Raising awareness

It was crucial to continually raise awareness of the TIME trial among clinicians in the ED, and several strategies were used to do this. A series of posters that provided accessible information about the trial were placed in staff areas and clinical areas. The TIME acronym was printed on stickers and these were placed on the edge of all the computer screens throughout the ED, where staff were likely to see them. The trial team also provided materials such as pens, sticky notes, posters and mugs that featured the TIME trial logo, which were useful in reinforcing awareness of the trial.

As the trial progressed, posters that incorporated the name of the trial into well-known songs were repeatedly placed in the staff areas. This humorous and light-hearted approach aimed to engage staff members’ ongoing interest and engagement with the trial. Regular emails were also sent out to the staff using the same humorous tone, focusing on positive developments in the trial such as how many people had been recruited that week, to assist in motivating staff.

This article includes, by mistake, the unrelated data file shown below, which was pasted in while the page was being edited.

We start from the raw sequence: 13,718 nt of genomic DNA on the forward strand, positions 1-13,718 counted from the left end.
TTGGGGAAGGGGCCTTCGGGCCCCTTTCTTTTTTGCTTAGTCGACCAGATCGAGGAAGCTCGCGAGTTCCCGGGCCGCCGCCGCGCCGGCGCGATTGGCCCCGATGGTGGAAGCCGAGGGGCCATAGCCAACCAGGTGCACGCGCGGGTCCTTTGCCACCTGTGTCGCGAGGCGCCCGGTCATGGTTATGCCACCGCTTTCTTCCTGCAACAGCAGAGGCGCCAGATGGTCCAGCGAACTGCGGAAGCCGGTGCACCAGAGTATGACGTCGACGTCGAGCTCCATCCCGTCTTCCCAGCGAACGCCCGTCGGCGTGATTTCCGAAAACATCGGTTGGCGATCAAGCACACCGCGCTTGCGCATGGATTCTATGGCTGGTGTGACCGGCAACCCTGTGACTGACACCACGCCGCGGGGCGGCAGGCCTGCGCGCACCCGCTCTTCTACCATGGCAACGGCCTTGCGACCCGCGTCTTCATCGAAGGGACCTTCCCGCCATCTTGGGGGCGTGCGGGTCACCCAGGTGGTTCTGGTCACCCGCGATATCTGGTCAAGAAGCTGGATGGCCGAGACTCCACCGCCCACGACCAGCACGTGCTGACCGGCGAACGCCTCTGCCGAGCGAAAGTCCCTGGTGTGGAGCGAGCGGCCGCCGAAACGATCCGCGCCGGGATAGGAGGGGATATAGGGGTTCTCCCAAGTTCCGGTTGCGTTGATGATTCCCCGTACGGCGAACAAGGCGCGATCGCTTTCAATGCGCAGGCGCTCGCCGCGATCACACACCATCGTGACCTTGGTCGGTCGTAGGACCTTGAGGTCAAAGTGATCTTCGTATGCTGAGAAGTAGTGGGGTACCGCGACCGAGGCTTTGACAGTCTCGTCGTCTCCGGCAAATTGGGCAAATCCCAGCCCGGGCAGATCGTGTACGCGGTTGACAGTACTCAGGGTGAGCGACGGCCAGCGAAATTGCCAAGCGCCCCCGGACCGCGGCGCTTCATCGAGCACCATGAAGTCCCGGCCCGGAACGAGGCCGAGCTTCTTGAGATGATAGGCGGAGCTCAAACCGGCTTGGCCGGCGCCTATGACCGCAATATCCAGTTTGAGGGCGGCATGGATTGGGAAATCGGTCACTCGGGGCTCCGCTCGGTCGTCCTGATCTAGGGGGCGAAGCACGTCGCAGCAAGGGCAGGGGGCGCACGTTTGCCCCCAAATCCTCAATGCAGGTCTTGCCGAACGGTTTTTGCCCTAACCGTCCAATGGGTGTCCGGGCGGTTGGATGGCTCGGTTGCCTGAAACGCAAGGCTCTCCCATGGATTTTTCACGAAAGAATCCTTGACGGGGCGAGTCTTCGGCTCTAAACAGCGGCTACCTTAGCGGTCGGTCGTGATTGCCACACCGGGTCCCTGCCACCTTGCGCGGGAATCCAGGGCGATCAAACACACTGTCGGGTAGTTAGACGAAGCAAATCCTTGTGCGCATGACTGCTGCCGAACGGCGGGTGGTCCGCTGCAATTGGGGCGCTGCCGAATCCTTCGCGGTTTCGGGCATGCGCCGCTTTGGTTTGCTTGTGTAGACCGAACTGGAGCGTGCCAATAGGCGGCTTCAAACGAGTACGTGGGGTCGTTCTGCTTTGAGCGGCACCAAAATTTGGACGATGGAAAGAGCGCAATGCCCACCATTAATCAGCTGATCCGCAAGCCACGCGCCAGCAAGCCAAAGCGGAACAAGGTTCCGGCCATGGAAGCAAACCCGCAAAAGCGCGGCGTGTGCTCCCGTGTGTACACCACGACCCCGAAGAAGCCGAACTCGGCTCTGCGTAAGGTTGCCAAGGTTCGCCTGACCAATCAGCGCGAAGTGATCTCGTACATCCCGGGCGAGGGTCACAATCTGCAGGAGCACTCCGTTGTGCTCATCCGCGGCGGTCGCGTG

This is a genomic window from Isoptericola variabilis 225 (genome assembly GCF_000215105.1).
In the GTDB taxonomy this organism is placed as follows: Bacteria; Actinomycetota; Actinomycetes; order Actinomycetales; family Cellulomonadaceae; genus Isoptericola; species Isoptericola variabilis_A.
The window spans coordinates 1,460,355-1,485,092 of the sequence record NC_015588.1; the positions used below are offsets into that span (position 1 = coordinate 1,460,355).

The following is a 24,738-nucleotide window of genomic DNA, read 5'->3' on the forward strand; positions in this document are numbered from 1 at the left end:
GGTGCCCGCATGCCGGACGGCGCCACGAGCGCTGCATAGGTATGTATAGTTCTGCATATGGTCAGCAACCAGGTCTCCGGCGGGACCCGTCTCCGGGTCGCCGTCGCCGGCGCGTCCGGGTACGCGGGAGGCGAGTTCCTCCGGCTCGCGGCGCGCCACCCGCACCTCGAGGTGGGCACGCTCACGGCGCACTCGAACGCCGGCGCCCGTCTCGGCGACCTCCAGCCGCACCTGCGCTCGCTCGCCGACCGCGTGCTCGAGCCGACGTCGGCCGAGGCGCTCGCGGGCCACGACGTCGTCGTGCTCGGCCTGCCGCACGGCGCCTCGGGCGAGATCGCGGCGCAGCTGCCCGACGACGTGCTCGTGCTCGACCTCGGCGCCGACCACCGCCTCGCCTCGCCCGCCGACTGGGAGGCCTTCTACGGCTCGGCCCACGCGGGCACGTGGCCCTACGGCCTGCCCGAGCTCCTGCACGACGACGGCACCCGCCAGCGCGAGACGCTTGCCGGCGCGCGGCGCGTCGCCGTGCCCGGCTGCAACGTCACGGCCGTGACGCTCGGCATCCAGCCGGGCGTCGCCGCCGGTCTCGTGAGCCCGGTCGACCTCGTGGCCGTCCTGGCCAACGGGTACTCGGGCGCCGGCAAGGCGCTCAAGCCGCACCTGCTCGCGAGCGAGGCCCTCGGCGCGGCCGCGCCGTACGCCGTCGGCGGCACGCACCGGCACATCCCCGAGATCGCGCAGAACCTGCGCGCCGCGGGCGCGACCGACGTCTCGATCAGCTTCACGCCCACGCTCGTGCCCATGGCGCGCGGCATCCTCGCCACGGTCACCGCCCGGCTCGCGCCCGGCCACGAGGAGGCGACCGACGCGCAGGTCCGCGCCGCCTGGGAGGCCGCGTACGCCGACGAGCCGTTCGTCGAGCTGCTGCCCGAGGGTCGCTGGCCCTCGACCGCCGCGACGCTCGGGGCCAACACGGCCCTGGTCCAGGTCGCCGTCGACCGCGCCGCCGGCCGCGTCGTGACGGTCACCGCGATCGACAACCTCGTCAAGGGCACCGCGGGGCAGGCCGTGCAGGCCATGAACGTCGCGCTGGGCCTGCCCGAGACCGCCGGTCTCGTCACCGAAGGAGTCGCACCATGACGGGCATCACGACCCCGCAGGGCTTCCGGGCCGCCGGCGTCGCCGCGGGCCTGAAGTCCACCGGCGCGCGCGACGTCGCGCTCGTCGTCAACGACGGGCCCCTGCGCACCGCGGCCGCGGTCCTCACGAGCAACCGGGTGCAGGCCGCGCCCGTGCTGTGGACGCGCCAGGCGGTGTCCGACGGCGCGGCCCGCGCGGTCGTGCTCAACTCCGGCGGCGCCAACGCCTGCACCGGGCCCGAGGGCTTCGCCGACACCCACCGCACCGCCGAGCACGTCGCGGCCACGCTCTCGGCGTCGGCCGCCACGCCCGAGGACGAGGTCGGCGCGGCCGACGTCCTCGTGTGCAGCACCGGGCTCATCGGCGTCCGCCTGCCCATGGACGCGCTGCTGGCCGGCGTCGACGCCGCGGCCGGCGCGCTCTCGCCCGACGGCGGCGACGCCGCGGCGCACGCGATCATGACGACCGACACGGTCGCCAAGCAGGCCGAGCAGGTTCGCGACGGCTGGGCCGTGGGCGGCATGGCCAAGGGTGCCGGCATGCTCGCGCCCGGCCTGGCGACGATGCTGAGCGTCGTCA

Offering incentives

Incentives can be an effective way to engage staff with research studies (Newington and Metcalfe 2014, Roper et al 2021). Some low-cost incentives were used in the TIME trial to reward staff for their efforts in recruiting patients. Any member of staff who recruited a patient received a pen with the trial logo on it and a badge. The badges were a talking point for staff and assisted in fostering a good-natured competitive atmosphere in the team with regard to the recruitment of patients, as well as raising awareness of the trial. In addition, the first staff member to recruit a patient received an inexpensive prize, and throughout the trial similar prizes were awarded.